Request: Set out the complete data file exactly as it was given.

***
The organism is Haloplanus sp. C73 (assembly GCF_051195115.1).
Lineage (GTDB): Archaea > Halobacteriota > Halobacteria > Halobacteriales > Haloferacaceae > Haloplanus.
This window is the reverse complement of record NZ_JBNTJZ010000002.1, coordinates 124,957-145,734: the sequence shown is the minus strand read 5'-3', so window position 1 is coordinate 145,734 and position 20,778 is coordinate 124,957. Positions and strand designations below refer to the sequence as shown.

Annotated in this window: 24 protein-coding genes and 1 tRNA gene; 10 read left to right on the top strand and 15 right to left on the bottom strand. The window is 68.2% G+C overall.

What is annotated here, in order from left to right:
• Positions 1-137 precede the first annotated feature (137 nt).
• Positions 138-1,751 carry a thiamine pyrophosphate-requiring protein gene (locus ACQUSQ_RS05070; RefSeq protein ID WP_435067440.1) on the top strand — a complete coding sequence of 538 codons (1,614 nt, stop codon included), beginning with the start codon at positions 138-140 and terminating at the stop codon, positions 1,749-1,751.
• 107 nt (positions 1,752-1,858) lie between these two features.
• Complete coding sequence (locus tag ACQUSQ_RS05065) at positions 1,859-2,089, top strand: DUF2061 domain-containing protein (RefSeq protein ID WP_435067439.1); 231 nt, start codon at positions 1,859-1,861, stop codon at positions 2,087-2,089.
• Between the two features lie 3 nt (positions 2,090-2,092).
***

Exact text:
The organism is Haloplanus sp. C73 (assembly GCF_051195115.1).
Lineage (GTDB): Archaea > Halobacteriota > Halobacteria > Halobacteriales > Haloferacaceae > Haloplanus.
This window is the reverse complement of record NZ_JBNTJZ010000002.1, coordinates 124,957-145,734: the sequence shown is the minus strand read 5'-3', so window position 1 is coordinate 145,734 and position 20,778 is coordinate 124,957. Positions and strand designations below refer to the sequence as shown.

Annotated in this window: 24 protein-coding genes and 1 tRNA gene; 10 read left to right on the top strand and 15 right to left on the bottom strand. The window is 68.2% G+C overall.

What is annotated here, in order from left to right:
• Positions 1-137 precede the first annotated feature (137 nt).
• Positions 138-1,751 carry a thiamine pyrophosphate-requiring protein gene (locus ACQUSQ_RS05070; RefSeq protein ID WP_435067440.1) on the top strand — a complete coding sequence of 538 codons (1,614 nt, stop codon included), beginning with the start codon at positions 138-140 and terminating at the stop codon, positions 1,749-1,751.
• 107 nt (positions 1,752-1,858) lie between these two features.
• Complete coding sequence (locus tag ACQUSQ_RS05065) at positions 1,859-2,089, top strand: DUF2061 domain-containing protein (RefSeq protein ID WP_435067439.1); 231 nt, start codon at positions 1,859-1,861, stop codon at positions 2,087-2,089.
• Between the two features lie 3 nt (positions 2,090-2,092).